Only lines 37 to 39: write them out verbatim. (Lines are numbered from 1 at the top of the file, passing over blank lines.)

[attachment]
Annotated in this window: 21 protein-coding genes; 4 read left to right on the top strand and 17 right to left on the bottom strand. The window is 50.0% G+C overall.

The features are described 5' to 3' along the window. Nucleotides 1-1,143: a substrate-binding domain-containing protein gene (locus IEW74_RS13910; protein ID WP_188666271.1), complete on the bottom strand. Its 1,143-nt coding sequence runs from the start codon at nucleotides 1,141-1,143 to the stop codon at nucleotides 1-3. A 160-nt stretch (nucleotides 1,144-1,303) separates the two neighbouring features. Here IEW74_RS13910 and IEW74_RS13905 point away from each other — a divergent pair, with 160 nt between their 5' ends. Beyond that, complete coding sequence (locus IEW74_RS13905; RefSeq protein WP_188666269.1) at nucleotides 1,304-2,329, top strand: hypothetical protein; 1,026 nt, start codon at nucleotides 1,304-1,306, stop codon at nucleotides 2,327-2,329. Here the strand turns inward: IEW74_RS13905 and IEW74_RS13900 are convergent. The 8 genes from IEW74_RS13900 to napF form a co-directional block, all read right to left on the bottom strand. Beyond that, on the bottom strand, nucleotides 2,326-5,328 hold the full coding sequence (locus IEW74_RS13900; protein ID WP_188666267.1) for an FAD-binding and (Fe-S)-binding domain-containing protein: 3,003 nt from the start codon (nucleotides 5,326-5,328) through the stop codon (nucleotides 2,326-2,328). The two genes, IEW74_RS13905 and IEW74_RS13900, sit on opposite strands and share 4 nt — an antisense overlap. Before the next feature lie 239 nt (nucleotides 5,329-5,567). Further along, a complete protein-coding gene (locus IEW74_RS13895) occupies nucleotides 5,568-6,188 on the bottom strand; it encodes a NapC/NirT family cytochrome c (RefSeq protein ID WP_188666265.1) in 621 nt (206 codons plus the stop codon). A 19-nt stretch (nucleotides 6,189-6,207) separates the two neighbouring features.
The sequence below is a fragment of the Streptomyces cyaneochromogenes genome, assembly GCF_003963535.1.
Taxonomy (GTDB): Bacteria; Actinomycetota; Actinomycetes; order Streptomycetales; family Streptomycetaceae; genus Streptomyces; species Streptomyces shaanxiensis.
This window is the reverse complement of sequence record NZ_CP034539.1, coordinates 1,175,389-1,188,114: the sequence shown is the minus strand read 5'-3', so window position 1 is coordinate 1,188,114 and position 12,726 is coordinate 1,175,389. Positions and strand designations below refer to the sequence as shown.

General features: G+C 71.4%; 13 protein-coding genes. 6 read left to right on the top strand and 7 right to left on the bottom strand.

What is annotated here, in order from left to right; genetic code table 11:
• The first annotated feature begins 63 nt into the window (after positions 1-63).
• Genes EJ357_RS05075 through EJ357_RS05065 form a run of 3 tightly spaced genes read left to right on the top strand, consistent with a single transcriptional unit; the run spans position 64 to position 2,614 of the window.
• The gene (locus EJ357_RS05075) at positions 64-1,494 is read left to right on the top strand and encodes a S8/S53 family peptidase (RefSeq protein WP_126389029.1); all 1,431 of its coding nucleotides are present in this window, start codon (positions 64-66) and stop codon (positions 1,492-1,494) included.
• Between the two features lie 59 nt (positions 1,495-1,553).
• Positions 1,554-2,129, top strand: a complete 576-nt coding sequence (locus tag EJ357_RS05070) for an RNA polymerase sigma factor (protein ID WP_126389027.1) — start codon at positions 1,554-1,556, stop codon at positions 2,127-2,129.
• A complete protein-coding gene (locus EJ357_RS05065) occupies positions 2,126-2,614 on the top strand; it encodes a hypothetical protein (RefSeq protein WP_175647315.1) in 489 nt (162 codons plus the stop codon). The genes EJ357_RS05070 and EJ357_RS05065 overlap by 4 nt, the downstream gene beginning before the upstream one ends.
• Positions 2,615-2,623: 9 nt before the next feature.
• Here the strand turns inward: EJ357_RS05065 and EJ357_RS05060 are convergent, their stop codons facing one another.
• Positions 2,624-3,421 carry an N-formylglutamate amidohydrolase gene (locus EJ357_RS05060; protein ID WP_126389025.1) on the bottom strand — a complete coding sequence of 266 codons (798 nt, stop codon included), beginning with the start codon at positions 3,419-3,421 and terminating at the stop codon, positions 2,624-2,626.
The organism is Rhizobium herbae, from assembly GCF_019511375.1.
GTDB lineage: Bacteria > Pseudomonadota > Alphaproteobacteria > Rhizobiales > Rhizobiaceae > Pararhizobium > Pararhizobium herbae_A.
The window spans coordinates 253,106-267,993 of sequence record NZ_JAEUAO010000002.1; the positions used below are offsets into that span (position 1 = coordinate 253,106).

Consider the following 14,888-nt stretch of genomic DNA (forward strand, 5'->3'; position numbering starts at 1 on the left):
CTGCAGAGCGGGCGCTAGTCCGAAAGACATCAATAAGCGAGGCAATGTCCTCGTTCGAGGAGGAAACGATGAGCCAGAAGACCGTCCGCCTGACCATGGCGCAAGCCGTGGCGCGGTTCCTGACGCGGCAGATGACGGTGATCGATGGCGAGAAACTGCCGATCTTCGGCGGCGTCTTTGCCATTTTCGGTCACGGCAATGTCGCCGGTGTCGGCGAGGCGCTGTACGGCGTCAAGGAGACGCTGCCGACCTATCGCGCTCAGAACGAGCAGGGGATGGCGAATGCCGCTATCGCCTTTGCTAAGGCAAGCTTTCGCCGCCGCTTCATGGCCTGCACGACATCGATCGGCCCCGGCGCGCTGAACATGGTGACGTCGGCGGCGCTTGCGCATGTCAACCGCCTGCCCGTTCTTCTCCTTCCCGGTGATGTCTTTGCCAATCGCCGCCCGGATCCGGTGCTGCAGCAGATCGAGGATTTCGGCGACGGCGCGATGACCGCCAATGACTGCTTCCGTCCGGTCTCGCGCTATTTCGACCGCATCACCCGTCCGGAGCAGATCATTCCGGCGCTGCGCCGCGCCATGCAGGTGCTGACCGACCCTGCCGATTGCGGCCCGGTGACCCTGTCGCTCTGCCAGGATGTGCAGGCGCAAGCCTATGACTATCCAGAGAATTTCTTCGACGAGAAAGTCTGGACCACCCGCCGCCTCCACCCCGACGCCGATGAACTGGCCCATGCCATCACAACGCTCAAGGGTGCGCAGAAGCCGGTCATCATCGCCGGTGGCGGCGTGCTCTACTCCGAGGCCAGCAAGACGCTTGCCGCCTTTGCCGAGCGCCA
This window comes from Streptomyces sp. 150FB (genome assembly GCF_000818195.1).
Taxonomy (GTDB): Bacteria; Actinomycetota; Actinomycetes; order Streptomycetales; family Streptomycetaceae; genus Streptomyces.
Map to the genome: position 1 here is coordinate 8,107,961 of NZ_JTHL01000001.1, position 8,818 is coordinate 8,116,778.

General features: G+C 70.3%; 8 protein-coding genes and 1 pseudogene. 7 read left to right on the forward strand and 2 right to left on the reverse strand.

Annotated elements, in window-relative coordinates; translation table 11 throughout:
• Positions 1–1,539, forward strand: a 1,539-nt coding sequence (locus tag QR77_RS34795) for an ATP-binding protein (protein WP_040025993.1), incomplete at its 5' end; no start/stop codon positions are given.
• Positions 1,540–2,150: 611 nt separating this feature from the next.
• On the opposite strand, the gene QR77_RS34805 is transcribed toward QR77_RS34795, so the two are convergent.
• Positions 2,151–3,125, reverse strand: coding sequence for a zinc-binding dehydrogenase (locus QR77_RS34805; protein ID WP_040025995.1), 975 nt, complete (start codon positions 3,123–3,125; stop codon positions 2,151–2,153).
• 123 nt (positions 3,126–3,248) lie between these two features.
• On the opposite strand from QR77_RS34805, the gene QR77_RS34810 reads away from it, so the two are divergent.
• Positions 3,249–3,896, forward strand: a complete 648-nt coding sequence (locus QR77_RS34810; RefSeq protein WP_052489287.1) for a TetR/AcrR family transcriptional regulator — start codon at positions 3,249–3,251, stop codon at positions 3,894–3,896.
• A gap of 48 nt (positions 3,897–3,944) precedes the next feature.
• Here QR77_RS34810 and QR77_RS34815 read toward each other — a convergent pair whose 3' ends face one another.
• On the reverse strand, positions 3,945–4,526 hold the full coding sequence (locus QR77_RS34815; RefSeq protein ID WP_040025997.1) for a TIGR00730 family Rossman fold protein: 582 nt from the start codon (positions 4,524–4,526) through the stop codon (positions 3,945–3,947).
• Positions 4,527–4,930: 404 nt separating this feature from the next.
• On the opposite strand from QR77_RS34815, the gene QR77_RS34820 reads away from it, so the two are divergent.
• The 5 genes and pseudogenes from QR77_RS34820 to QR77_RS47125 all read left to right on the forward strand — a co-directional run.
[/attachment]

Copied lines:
• Positions 4,527–4,930: 404 nt separating this feature from the next.
• On the opposite strand from QR77_RS34815, the gene QR77_RS34820 reads away from it, so the two are divergent.
• The 5 genes and pseudogenes from QR77_RS34820 to QR77_RS47125 all read left to right on the forward strand — a co-directional run.